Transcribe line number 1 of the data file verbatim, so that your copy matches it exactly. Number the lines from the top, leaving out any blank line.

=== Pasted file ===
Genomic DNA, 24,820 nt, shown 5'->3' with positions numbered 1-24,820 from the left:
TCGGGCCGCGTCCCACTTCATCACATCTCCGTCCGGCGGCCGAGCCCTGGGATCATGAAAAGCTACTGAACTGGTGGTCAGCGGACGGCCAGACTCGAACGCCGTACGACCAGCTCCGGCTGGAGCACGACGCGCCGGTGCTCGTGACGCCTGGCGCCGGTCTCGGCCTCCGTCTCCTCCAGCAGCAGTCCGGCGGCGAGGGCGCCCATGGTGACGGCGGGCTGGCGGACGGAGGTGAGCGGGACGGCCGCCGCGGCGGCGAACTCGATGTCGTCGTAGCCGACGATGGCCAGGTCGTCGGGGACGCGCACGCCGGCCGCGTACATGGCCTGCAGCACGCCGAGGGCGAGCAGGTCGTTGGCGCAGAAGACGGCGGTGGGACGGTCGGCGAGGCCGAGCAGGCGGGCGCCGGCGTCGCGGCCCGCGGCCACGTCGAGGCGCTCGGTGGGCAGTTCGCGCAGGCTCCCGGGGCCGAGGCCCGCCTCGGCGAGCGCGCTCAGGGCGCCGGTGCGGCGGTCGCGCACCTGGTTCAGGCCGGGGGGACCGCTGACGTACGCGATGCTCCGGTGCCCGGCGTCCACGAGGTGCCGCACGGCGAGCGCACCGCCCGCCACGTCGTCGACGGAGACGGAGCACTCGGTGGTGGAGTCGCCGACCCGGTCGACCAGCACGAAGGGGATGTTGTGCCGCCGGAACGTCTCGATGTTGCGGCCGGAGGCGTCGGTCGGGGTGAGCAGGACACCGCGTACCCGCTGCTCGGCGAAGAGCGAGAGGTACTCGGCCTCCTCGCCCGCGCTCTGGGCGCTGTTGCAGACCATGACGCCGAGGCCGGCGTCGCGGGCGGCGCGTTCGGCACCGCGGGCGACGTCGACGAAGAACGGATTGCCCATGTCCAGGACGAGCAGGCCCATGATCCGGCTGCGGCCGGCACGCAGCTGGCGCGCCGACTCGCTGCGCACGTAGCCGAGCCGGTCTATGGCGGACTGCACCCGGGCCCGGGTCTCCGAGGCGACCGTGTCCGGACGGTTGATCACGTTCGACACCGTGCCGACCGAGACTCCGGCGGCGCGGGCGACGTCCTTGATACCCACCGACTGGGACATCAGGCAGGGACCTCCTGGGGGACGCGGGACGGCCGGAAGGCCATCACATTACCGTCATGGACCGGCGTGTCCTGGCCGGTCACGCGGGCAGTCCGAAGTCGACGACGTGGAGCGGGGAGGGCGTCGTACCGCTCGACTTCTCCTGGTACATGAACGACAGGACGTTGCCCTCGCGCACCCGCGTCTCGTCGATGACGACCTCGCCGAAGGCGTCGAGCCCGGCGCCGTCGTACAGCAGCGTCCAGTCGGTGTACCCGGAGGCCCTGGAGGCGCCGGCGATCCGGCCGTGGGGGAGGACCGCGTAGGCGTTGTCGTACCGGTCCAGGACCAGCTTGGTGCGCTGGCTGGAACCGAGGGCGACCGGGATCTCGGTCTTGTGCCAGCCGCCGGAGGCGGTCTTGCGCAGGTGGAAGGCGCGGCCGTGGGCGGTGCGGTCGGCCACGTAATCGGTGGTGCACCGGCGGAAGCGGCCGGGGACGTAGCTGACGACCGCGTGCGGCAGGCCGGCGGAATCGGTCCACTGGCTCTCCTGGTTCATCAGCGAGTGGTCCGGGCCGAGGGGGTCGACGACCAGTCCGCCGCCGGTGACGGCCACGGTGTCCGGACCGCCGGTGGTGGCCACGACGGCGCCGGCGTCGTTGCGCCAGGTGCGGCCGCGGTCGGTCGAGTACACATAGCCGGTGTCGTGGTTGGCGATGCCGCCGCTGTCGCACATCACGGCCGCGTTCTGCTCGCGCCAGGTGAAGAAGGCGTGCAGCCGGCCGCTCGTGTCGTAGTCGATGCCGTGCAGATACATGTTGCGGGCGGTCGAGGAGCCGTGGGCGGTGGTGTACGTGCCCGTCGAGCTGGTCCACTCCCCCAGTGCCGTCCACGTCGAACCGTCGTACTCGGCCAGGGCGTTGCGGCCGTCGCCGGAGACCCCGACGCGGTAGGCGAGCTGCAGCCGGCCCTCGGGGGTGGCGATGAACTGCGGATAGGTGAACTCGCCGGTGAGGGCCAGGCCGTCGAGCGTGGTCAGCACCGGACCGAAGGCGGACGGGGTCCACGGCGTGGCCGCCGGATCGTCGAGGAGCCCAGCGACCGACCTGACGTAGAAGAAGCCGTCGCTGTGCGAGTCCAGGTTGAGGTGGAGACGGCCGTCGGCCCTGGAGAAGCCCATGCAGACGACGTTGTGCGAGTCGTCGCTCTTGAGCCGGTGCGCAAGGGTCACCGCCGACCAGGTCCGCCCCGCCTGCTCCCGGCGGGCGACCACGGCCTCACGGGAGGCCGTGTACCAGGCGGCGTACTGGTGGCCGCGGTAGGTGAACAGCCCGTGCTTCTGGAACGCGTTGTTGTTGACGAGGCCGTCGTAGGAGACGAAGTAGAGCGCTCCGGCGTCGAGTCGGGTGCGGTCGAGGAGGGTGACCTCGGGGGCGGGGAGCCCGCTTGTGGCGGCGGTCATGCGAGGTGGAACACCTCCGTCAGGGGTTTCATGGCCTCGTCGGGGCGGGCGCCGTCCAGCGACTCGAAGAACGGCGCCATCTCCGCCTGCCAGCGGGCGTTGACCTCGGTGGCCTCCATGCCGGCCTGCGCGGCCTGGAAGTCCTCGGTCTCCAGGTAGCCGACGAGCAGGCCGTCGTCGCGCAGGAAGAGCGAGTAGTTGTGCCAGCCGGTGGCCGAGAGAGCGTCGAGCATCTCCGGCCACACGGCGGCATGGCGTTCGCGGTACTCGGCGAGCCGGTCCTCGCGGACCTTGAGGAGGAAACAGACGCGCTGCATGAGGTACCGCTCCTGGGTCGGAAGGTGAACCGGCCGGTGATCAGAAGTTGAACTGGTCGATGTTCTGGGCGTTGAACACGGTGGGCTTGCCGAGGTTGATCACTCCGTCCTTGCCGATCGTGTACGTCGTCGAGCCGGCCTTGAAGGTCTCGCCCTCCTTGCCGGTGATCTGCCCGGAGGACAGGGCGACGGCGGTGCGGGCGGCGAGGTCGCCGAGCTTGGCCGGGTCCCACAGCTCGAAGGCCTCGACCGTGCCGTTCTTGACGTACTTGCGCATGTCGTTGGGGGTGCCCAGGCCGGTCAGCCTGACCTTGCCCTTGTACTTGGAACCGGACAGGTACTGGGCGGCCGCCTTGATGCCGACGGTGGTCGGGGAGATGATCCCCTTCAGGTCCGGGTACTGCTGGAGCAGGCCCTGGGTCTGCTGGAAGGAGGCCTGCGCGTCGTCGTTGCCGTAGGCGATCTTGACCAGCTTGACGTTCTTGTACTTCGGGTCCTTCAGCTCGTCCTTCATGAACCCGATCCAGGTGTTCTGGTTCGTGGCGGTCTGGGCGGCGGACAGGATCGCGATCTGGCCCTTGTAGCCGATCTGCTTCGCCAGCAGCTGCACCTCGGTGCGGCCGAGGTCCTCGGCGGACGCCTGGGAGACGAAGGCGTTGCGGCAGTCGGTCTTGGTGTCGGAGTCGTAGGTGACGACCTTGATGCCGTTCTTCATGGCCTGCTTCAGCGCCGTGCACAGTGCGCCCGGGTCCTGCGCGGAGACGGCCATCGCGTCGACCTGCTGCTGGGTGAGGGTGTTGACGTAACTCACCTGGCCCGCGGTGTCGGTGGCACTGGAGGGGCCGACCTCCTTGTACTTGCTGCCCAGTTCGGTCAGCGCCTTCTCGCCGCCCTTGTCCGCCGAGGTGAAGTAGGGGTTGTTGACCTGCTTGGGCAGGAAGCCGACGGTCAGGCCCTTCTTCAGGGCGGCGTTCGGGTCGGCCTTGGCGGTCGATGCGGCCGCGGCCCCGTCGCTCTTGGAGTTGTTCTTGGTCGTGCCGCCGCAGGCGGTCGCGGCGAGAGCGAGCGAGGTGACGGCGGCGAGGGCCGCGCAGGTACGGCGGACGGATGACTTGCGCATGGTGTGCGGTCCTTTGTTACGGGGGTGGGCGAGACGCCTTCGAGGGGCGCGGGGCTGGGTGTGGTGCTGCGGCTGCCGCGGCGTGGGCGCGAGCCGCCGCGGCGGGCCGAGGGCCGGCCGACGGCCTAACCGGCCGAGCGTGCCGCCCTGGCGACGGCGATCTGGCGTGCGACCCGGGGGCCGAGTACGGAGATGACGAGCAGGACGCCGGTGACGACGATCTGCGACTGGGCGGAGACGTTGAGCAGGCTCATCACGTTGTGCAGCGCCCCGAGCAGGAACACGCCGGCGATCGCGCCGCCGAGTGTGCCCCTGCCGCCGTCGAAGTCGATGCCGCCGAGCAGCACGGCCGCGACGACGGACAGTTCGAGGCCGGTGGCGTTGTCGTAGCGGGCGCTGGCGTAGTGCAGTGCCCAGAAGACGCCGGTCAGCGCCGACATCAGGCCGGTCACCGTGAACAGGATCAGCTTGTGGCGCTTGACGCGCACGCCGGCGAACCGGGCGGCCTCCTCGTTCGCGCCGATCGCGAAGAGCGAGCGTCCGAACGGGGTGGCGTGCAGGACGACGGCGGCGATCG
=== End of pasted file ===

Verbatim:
Genomic DNA, 24,820 nt, shown 5'->3' with positions numbered 1-24,820 from the left: